It was fantastic. And affordable. And if I lived here I would most definitely incorporate a massage into my schedule each week. I truly believe in the healing power of massage, especially this type, and think it would keep me ahead of aches and pains brought on by all that running, biking and swimming. Only problem is if I lived here I probably wouldn't work out all that much because it is too damn hot......

Monday, November 5, 2012

Race Recap: Hot Chocolate 5k/15K

The packet pickup line.  That was the big story coming out of this weekend's Chicago Hot Chocolate Race.  Waits of 90 minutes or more to pick up your bib and sweatshirt.  I admit, I was infuriated as I stood in the freezing weather with my two year old and walked the ridiculous queue.  However, after participating in yesterday's race, it is unfortunate that it may have been overshadowed by the packet pickup fiasco.  The actual run was executed flawlessly with a great course, stocked aid stations, and no wait for yummy treats at the end.

I had convinced many people to register for this race, runners and non-runners alike, so I felt a bit guilty about the packet pickup events.  However, everyone managed to get the their bibs and pull it together to get ready for the race.  I had a prerace dinner with three of the people that had "trained" for their first 5K and weren't sure whether they should be looking forward to or dreading the big race.   While I took a lot of ribbing for "making" them do this, I knew deep down they were excited.

With the time change, it was a breeze getting up at 5:15 am Sunday morning.  We had two friends staying at our house in preparation for the race, so it was almost like a party getting ready.  We made our way down to Grant Park without any issues and I wormed my way up to Corral B.

For myself, my goal was to keep it under an 8 minute mile the entire 15K.  For my other clients it ranged- to finish the 5K, to finish without walking, to place top 10% in age group of 15K, to finish 15k with no pain.  Goals were all over the place, but I knew what everyone was shooting for and I was excited for them all.  Amidst 44,000 runners it was hard to keep track of everyone but they were prepared to handle it on their own.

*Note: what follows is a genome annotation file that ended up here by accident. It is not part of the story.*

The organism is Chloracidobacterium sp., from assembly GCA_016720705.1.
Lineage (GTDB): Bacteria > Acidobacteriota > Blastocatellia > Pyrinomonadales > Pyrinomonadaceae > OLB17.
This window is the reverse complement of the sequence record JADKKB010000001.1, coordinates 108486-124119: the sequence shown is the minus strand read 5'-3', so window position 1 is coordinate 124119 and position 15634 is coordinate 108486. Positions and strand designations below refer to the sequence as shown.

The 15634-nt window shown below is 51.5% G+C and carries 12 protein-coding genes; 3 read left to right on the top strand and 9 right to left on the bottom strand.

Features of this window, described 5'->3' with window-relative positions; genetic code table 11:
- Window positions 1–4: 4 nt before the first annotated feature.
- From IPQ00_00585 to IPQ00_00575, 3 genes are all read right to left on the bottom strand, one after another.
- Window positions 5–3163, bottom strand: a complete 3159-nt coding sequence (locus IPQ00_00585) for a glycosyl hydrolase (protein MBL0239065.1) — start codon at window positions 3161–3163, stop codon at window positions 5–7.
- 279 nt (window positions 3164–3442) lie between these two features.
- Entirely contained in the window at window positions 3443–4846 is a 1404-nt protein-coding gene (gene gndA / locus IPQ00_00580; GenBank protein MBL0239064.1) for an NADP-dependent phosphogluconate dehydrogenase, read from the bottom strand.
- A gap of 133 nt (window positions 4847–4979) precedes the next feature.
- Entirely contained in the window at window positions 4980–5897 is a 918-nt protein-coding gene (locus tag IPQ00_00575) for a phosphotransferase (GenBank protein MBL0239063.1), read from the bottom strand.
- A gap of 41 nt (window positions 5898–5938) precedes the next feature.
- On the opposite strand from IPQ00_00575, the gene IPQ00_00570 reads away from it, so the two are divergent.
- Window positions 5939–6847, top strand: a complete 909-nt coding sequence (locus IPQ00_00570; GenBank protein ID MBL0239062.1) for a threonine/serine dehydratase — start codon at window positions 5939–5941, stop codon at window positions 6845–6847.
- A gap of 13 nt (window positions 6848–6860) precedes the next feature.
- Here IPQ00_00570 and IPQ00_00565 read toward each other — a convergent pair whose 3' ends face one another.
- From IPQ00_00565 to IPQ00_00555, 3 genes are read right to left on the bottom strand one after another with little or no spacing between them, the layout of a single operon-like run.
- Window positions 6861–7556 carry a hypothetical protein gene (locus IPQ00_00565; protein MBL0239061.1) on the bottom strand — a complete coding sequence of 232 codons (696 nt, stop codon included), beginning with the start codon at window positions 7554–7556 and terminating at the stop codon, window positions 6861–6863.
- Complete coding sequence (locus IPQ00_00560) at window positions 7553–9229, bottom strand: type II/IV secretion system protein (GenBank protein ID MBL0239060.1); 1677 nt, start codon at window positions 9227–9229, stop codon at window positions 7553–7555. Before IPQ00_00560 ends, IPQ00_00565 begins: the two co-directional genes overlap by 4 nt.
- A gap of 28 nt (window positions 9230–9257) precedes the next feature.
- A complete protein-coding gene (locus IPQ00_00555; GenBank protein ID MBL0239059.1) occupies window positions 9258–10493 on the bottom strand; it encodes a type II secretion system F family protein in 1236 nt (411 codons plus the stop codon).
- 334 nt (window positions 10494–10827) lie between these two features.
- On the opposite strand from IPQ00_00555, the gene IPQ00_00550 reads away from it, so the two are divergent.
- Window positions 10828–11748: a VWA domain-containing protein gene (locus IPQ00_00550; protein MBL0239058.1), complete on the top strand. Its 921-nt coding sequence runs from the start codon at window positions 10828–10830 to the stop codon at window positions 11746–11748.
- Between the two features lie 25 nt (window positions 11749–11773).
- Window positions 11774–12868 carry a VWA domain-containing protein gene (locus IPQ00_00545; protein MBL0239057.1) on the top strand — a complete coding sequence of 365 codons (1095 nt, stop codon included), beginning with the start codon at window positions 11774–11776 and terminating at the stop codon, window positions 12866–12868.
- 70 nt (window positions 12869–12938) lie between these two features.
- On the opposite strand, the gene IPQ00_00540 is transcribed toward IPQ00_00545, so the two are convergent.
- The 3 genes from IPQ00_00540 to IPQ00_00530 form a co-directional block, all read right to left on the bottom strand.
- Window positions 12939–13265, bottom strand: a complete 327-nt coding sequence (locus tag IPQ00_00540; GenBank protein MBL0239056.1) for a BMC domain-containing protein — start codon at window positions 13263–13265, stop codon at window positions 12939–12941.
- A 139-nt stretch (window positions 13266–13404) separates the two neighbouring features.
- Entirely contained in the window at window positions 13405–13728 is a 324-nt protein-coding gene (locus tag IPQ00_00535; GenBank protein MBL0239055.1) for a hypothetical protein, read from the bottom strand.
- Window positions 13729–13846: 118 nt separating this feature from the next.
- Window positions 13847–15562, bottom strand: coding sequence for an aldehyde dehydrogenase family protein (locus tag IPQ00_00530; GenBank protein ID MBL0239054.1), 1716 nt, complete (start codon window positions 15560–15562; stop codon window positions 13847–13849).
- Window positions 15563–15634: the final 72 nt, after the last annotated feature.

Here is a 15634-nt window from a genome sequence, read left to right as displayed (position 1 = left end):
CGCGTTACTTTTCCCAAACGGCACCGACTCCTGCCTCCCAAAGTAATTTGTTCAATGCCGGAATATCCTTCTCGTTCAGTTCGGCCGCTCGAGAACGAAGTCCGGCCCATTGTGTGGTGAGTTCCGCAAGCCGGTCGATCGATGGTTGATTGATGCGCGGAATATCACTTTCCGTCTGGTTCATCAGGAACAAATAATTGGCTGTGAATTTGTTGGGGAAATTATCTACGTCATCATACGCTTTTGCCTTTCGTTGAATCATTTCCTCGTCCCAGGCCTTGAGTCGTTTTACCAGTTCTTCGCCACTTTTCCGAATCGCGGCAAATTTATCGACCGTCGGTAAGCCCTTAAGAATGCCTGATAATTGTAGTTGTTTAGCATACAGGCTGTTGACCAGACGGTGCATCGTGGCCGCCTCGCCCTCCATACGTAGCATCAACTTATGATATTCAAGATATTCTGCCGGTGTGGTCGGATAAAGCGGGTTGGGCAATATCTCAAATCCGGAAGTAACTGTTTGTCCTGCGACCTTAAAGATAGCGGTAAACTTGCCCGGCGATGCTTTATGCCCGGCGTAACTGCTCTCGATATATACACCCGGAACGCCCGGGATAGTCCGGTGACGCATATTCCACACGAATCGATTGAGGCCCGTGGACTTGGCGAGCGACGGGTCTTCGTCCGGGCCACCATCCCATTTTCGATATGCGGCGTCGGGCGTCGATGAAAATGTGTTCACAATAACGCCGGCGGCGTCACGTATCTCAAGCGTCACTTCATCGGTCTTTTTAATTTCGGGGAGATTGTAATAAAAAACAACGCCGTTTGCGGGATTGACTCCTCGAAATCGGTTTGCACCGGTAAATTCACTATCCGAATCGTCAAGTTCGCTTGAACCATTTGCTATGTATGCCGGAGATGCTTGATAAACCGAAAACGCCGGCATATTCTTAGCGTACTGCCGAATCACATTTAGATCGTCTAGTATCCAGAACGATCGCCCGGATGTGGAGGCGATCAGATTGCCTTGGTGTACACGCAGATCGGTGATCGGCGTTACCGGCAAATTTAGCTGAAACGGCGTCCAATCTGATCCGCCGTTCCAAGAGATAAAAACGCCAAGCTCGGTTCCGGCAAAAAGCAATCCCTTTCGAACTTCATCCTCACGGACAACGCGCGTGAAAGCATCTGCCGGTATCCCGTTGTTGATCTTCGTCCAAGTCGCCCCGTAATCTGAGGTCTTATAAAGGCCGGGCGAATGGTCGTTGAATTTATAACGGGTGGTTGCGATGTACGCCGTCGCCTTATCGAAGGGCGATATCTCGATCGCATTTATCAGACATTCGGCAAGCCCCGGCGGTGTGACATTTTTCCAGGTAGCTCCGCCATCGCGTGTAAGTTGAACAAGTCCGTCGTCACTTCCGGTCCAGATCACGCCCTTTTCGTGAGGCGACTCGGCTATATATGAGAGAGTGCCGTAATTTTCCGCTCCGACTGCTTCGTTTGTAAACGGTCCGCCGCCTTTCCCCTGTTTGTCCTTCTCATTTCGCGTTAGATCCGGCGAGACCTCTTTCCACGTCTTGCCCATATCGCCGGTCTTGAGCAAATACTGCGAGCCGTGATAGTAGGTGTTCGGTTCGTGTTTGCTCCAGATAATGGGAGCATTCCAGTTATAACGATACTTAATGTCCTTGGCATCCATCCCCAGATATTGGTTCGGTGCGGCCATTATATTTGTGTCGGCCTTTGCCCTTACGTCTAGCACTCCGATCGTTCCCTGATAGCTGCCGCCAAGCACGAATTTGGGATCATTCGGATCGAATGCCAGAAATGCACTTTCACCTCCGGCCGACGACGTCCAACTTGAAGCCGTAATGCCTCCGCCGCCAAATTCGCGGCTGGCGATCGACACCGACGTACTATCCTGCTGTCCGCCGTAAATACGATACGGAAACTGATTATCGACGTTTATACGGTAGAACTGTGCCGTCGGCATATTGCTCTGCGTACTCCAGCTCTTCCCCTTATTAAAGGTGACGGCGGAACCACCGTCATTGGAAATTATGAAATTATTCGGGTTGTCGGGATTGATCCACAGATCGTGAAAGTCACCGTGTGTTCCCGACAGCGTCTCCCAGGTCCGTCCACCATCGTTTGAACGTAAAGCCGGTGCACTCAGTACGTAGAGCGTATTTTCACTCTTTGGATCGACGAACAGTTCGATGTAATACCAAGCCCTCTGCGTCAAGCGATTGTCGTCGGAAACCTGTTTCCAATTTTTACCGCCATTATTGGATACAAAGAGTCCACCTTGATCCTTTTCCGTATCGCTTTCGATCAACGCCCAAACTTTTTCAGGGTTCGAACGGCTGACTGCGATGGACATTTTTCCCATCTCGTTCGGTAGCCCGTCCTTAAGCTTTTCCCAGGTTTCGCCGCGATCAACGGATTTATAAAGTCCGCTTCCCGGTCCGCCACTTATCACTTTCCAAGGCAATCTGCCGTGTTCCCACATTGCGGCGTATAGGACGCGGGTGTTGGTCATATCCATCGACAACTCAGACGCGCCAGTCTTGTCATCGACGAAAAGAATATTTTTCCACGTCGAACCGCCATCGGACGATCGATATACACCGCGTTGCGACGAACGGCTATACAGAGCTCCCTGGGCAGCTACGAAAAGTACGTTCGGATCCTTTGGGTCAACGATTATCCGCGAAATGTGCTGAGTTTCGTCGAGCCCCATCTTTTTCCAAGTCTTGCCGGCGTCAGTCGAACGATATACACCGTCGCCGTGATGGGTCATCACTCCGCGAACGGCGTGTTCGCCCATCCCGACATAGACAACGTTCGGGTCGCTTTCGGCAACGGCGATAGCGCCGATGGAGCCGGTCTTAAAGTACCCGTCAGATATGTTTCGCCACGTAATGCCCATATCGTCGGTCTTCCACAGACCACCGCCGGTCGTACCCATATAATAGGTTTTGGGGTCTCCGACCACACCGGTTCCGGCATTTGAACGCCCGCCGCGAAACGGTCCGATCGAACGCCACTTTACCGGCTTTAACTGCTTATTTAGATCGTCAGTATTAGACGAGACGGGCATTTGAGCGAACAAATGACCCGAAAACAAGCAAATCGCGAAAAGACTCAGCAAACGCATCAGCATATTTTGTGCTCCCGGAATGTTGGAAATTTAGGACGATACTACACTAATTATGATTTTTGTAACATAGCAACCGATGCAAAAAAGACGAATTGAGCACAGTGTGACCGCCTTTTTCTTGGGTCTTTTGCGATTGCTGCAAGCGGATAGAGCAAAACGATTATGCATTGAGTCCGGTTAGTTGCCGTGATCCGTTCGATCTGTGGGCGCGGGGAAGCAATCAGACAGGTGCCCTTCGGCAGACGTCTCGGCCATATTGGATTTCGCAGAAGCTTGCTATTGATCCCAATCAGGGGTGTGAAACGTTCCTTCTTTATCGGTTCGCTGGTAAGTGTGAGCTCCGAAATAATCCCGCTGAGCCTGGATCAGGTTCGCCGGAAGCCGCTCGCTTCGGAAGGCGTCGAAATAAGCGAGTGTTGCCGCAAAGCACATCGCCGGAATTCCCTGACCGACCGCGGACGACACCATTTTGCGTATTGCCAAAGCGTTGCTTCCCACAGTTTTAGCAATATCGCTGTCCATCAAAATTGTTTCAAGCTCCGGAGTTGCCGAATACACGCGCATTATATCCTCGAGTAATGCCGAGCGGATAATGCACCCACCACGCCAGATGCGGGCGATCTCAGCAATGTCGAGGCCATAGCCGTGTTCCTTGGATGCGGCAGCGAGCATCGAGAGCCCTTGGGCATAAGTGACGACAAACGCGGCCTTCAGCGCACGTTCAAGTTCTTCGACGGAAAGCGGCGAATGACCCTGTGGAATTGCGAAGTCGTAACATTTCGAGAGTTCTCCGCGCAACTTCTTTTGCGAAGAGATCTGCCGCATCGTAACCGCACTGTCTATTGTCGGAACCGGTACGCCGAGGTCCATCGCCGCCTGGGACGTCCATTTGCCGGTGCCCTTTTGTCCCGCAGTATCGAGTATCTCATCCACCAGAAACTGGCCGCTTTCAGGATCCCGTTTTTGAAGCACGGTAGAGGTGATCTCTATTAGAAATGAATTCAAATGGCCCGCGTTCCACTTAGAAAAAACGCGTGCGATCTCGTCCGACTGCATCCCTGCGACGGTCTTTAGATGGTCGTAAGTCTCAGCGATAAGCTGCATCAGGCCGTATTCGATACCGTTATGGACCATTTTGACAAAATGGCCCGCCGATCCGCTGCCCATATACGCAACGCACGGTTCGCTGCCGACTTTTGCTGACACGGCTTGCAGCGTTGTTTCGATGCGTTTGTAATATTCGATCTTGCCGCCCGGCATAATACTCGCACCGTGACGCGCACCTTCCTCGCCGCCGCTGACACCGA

As we took off I spent my first mile running with Rahm Emanuel and his security detail.  As much as I would have liked a guard alongside me the entire 15K, I decided to leave him behind during the second mile.  I turned in a sub 24 5K and felt strong as I repeatedly churned out 7:45'ish miles.   Hey, this might turn out to be a great race!    

As I crossed the finish line in 1:12 I felt fantastic.  I have not run this far in months and this is the fastest pace I have ever kept for a race of this duration.  Yay to fall running!  Congrats to Elisabeth, Claudia, and Patti for placing way up top in their age groups. Congrats to Bret, Hannah, Stephanie, Cindy, Dave,and Tavia for participating in and dominating a race that was a little out of their comfort zone.  And congrats to my hubby Gene for his first race back since a nasty ankle sprain, and for racing it really fast! Doesn't it feel great everybody?  When is the next race?!?!

-Coach A